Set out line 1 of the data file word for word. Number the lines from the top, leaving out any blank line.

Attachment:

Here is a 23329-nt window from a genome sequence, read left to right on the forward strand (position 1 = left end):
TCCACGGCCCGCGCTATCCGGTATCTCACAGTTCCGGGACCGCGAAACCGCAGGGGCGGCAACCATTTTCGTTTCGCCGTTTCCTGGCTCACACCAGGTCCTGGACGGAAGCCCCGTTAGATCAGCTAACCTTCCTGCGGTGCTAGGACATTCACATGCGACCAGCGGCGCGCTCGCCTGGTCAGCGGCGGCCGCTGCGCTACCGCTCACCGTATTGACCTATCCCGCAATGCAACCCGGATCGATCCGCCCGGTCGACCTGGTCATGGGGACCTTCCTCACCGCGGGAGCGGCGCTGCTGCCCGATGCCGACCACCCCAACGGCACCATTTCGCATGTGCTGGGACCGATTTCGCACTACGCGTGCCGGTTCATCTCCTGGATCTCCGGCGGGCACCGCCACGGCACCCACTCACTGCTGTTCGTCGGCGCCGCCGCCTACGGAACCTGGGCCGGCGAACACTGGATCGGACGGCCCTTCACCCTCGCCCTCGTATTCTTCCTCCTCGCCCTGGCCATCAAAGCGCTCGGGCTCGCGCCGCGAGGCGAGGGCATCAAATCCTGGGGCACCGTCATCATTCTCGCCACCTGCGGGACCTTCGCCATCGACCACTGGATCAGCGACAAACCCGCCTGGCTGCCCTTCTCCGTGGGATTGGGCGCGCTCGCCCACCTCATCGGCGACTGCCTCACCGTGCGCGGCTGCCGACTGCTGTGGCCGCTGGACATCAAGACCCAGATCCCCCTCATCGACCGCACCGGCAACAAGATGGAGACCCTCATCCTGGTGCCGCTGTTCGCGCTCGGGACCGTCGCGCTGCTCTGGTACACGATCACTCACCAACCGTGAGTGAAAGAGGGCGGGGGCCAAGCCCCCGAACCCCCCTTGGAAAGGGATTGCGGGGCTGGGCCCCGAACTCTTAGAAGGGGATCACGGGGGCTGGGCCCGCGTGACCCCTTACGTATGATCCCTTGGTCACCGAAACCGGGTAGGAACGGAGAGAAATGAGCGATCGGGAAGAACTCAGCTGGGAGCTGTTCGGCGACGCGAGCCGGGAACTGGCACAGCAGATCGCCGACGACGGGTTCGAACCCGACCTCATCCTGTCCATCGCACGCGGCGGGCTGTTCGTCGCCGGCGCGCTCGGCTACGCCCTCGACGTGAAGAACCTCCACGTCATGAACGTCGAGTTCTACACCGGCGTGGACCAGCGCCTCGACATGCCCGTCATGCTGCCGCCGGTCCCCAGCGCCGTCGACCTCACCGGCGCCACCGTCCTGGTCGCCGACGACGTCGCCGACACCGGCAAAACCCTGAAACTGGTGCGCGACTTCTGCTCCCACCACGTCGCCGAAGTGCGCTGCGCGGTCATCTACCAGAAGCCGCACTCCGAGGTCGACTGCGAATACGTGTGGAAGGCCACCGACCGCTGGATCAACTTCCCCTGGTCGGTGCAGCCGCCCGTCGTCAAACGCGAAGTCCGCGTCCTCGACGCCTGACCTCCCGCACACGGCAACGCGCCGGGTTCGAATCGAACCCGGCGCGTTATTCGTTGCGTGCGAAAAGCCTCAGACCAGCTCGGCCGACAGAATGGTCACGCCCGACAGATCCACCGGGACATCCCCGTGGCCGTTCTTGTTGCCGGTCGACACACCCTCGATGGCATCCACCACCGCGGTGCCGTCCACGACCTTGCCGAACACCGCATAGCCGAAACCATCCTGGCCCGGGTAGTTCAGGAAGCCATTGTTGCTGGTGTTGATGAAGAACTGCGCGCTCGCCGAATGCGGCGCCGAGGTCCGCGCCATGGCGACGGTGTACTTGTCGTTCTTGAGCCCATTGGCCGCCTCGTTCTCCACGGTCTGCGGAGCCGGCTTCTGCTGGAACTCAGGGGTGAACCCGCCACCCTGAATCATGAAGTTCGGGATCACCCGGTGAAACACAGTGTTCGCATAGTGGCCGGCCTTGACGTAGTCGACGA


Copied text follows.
Here is a 23329-nt window from a genome sequence, read left to right on the forward strand (position 1 = left end):